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At the equator, it is said that the weight of the object will be lesser than that at the poles. This is because of the circular motion at the earth. The explanation given is that the Earth’s gravitational field strength at the Equator is responsible for both the centripetal acceleration of the falling ball and its free fall acceleration. As such, the free fall acceleration measured will be less than the gravitational acceleration if there was no centripetal acceleration.

However, how can we say that part of gravitational acceleration provides for the centripetal acceleration when centripetal acceleration is itself the net force on the object?

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  • $\begingroup$ Is this a quote from a textbook? Which page? $\endgroup$
    – Qmechanic
    Jul 17, 2021 at 11:21

2 Answers 2

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The net downward force is what your weight is that you measure. Considering the earth moving frame, there is an inward gravitational force and an outward centrifugal force So that net downward force given by
$$F_\text{net}=mg\hat{r}-mr\Omega_\text{Earth}^2\hat{r}=mg_\text{eff}<mg$$ $$W_\text{equator}<W_\text{pole}$$


How can we say that part of gravitational acceleration provides for the centripetal acceleration when centripetal acceleration is itself the net force on the object?

You can understand it using $$F_r=m(\ddot{r}-r\dot{\theta}^2)=-mg\rightarrow m\ddot{r}=-mg+r\dot{\theta}^2$$ So the gravitational force provide two type of forces, One the inward centripetal and other radial acceleration. And because of cetripetal acceleration, the radial acceleration get lower so does the force that is weight.

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  • $\begingroup$ Hi thanks for your reply, but i don't quite understand the last line. What does (r¨−rθ˙^2) represent? $\endgroup$
    – john
    Jul 17, 2021 at 10:01
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    $\begingroup$ just fyi there are three effects that contribute to the pole/equator difference in the acceleration experienced by a person standing on the surface; differences in $GM_E/r^2$, $r \dot{\theta}^2$ and the Earth's quadrupole moment $$ a_r = J2 \frac{1}{r^4} \frac{3}{2} \left( 3 \sin^2 \theta - 1 \right) $$. See here and links therein, and refer to DavidHammen's second table. $\endgroup$
    – uhoh
    Jul 17, 2021 at 11:11
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    $\begingroup$ @uhoh I'm taking the approximation in which $g$ is constant. $\endgroup$ Jul 17, 2021 at 11:12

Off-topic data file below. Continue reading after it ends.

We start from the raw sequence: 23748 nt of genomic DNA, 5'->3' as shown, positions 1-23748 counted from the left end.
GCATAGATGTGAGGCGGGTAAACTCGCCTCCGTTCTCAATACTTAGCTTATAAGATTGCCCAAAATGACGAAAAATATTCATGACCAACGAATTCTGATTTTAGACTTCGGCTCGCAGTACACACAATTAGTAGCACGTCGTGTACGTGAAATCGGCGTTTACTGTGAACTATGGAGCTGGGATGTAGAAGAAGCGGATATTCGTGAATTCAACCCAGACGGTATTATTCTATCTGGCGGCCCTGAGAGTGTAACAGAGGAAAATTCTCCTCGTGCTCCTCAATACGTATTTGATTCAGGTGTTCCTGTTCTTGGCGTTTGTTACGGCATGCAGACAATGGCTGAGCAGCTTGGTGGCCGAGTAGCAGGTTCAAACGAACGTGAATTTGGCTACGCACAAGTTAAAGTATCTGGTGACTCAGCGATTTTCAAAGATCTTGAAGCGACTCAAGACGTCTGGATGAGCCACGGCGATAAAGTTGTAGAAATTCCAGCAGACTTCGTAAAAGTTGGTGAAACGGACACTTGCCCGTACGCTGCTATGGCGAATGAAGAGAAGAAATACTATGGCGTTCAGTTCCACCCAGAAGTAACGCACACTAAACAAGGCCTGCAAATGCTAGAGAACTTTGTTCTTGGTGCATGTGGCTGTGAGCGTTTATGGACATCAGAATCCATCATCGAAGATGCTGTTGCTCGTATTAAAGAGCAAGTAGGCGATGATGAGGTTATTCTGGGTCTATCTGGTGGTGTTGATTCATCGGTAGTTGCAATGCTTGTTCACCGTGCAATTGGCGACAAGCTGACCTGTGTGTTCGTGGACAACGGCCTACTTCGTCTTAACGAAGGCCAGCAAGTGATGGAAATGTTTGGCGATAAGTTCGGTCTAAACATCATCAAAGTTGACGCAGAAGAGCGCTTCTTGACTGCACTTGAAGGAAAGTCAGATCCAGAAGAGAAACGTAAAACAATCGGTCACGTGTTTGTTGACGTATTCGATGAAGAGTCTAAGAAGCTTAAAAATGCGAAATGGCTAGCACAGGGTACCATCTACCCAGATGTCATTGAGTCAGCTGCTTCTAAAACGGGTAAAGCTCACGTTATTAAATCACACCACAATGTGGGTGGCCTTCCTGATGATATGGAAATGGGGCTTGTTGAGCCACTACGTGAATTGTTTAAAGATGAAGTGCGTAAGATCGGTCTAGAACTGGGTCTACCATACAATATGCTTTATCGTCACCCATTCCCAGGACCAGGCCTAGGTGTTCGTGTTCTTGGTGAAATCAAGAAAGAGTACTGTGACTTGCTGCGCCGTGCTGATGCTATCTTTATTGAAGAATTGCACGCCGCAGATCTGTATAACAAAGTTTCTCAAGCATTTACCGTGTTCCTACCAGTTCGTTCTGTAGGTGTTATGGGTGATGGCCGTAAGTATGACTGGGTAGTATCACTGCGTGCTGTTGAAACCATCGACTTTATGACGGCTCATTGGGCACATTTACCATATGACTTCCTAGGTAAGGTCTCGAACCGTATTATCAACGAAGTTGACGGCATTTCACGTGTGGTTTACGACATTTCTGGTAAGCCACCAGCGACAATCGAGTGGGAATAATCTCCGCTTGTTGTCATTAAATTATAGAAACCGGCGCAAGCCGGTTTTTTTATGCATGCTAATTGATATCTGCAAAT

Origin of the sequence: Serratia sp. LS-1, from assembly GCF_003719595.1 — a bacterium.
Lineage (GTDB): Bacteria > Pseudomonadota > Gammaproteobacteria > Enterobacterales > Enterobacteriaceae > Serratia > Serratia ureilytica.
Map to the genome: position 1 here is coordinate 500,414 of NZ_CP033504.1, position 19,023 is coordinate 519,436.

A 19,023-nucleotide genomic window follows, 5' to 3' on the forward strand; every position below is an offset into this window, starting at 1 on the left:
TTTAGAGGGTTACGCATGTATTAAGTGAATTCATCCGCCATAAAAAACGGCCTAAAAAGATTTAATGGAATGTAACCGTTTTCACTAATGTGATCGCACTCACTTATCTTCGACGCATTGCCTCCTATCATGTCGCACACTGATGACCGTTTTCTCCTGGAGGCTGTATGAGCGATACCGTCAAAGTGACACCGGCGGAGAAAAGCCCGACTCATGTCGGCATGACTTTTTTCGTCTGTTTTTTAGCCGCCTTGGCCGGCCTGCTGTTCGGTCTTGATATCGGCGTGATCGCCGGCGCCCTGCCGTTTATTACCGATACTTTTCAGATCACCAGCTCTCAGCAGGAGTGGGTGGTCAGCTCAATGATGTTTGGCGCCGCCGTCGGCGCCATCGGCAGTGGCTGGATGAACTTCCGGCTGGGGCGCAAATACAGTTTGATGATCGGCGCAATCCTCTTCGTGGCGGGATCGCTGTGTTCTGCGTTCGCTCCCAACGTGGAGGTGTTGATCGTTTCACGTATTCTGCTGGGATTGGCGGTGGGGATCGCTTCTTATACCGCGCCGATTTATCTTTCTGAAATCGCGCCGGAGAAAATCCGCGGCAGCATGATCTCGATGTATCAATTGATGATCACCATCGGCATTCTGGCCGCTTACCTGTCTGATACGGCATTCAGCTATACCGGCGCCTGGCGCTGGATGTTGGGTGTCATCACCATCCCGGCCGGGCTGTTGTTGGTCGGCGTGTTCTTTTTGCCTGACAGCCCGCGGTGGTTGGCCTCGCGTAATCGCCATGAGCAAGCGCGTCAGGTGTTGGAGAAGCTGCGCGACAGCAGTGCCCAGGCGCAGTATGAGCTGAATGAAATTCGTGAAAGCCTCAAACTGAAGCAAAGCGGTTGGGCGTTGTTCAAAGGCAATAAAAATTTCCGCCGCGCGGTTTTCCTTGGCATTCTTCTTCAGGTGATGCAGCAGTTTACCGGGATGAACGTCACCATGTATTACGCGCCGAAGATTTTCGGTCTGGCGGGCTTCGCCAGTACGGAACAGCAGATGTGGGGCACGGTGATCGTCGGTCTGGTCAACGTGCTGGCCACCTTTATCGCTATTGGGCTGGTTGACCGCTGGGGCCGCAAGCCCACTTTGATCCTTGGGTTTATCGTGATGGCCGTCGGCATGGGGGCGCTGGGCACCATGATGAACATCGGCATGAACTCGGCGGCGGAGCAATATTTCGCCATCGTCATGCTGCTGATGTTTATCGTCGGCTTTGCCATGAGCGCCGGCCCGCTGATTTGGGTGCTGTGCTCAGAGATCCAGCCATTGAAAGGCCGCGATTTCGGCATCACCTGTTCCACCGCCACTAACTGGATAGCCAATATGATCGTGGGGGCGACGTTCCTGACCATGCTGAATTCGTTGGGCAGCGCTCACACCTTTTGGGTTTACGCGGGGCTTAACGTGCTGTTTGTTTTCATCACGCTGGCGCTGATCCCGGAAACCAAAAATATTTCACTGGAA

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    $\begingroup$ yep, carry on, it's just that the other two effects are just as large, so it's not so much of an approximation as it is a fundamentally wrong assumption. $\endgroup$
    – uhoh
    Jul 17, 2021 at 11:13
  • $\begingroup$ @john In the polar coordinate one writes the force as $$m(\ddot{r}-r\dot{\theta}^2)\hat{r}+m(r\ddot{\theta}+2\dot{r}\dot{\theta})\hat{\theta}=\mathbf{F}$$ I used the radial part for radial acceleration. $\endgroup$ Jul 17, 2021 at 11:14
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Weight can be measured with a spring balance as long as the object being weighed and the spring balance are not accelerating.

If you take an object and a spring balance that are stationary in space near the surface of the Earth, the spring balance will register a force $mg$. This is the true weight of the object.

But if you accelerate the spring balance and the object downwards (towards the centre of the Earth) the spring balance will register a force less than $mg$ because it and the object are no longer in equilibrium. The spring balance now shows the apparent weight of the object. Its true weight is still $mg$, but its apparent weight is less than $mg$.

Similarly, if you place the spring balance and the object at a fixed point on the equator, they are now rotating with the Earth so once again they are no longer in equilibrium. The reading on the spring balance, which is the apparent weight of the object, will be less than $mg$ because the spring balance and the object are accelerating towards the centre of the Earth (centripetal acceleration). But the true weight of the object is still $mg$.

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